Marcus Hutchins, who is perhaps best known by the hacker alias MalwareTech, has pleaded guilty to two criminal charges related to the creation and distribution of malware. Hutchins became something of a modern folk hero in 2017 when he helped to stop the spread of the WannaCry ransomware virus that crippled personal computers, government institutions, and even hospitals.
His status as a hero was tarnished when he was arrested by the FBI following the Black Hat and Def Con security conferences in Las Vegas. He was arrested at the Las Vegas McCarran International Airport and charged with crimes that shocked everyone in the industry, given his history. As well as helping to combat Wannacry, it emerged that Hutchins had created the Kronos malware. Kronos was used to hack the passwords of online banking customers. He was handed another charge some ten minutes later; this time he was charged with the creation of the UPAS Kit malware, and was charged with helping to distribute these malware packages across the black market.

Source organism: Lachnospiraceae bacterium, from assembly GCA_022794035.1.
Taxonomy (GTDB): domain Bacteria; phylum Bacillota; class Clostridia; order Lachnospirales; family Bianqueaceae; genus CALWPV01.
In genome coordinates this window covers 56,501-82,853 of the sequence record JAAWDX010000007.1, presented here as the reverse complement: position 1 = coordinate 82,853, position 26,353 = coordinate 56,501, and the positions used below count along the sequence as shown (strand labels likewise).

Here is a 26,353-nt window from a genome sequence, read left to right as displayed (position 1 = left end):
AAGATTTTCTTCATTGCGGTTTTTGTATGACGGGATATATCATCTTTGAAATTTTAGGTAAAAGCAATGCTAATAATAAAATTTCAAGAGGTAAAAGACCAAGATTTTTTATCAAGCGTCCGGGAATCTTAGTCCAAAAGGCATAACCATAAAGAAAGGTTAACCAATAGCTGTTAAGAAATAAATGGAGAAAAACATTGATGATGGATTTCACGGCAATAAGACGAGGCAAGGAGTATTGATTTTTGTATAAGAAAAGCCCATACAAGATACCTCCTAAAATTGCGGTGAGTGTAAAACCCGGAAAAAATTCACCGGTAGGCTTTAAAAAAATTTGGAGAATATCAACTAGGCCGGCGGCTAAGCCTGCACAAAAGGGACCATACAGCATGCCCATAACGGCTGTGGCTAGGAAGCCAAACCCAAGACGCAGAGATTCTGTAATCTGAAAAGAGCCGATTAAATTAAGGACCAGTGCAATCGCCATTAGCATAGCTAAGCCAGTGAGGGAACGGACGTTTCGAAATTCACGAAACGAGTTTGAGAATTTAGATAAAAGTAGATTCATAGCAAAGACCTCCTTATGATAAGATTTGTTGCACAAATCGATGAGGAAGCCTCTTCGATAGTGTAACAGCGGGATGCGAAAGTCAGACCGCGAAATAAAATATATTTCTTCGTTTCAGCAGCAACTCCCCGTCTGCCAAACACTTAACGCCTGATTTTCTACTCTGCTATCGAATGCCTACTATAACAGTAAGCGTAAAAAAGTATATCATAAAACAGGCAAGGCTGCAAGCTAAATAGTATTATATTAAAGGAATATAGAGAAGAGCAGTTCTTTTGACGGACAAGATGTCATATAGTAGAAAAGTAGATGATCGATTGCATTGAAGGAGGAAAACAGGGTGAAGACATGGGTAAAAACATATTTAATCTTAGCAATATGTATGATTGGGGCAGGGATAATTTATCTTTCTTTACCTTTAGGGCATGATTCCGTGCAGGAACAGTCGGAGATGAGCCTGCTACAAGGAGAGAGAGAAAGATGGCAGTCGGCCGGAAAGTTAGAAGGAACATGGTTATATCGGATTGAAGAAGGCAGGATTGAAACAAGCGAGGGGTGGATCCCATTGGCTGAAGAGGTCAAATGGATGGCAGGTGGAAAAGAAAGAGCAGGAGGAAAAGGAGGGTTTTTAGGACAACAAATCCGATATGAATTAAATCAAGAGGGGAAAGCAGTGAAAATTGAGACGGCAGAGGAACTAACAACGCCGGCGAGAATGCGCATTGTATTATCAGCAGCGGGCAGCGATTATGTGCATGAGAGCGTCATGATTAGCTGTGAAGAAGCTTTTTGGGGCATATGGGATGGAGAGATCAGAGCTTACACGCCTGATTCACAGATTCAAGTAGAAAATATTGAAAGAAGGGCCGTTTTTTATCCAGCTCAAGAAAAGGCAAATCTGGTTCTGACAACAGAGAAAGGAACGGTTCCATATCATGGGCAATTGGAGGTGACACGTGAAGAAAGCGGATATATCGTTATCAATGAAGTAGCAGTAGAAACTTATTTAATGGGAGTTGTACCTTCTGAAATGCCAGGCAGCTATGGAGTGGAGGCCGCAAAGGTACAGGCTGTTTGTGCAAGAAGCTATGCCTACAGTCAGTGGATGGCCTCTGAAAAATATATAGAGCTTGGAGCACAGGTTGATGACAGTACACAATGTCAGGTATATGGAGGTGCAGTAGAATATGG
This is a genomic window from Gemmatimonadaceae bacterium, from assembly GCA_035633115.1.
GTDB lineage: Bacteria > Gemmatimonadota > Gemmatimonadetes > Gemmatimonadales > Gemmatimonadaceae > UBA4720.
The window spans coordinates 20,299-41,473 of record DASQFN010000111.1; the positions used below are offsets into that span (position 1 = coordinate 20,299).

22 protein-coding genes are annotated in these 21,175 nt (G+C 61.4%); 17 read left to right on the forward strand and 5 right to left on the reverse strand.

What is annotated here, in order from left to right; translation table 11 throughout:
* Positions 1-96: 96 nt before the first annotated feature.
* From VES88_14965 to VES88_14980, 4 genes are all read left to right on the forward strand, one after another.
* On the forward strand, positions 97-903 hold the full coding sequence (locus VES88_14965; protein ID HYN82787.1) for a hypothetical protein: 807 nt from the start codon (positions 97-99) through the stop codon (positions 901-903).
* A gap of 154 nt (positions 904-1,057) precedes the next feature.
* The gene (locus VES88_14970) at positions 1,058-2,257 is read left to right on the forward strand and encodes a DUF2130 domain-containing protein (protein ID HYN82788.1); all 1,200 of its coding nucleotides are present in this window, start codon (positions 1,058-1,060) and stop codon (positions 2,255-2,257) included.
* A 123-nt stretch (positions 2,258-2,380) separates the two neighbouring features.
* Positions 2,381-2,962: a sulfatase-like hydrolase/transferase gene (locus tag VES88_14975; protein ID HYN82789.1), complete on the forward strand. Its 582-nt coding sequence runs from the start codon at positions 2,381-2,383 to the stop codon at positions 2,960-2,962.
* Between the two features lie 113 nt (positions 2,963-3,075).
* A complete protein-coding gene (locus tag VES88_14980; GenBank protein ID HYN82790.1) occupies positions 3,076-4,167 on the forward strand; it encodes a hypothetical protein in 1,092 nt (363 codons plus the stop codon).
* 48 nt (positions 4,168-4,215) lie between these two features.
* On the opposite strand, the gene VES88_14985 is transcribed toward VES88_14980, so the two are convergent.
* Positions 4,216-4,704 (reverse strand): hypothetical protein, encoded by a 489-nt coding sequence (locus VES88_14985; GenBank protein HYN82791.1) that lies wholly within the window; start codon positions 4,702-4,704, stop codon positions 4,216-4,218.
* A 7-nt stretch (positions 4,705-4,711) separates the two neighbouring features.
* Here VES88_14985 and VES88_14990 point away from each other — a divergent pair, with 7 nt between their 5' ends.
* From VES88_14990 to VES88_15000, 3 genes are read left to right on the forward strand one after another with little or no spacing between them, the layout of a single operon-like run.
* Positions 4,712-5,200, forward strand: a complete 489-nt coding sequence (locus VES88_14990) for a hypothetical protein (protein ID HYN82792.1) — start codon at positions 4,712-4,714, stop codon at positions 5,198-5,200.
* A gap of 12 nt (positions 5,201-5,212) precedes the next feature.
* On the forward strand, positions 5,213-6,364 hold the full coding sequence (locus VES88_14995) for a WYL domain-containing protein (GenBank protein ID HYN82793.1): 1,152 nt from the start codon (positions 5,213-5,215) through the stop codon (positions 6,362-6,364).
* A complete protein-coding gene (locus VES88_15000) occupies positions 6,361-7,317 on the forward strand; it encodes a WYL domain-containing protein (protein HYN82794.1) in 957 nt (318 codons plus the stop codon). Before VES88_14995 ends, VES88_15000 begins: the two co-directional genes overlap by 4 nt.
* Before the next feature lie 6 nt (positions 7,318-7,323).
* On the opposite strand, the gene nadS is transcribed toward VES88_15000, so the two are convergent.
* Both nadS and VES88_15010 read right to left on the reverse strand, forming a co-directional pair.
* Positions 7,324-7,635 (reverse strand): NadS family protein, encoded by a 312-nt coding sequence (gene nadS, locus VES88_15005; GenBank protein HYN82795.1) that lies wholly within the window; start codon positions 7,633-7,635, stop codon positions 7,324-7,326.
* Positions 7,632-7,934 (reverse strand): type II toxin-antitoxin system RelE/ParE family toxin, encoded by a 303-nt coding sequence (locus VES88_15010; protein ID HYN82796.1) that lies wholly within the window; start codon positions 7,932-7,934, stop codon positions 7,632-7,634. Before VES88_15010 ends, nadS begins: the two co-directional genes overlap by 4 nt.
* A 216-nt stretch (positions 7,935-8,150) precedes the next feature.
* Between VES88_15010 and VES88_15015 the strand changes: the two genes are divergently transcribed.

ZDNet writer Catalin Cimpanu obtained court documents that showed Hutchins is looking at up to ten years in prison after pleading guilty to two of the ten counts against him. He specifically pleaded guilty to distributing Kronos and conspiracy to create and distribute malware.
Hutchins released his statement on the matter through MalwareTech. His statement reads “I've pleaded guilty to two charges related to writing malware in the years prior to my career in security. I regret these actions and accept full responsibility for my mistakes."
Hutchins elaborated, saying that having grown up he began using the destructive skills he misused in years past for constructive purposes. He committed to devoting his time to keeping people safe from malware in the future. This statement is sure to resonate in the security industry, and it’s sure to polarize opinion as well. Many companies have employed “black hat” hackers to protect data and networks, similar to how former thieves are employed to protect against future thievery. There are obvious benefits to this kind of thing, but some people believe that criminal hackers should never be trusted to serve “white hat” roles.
If Hutchins was truly unrepentant about his days as a black hat hacker though, he would never have worked to stop Wannacry. He has already proven his intent to protect people from malware. It’s up to individual people whether or not they can overlook the fact that he also once helped to create and distribute that same malware.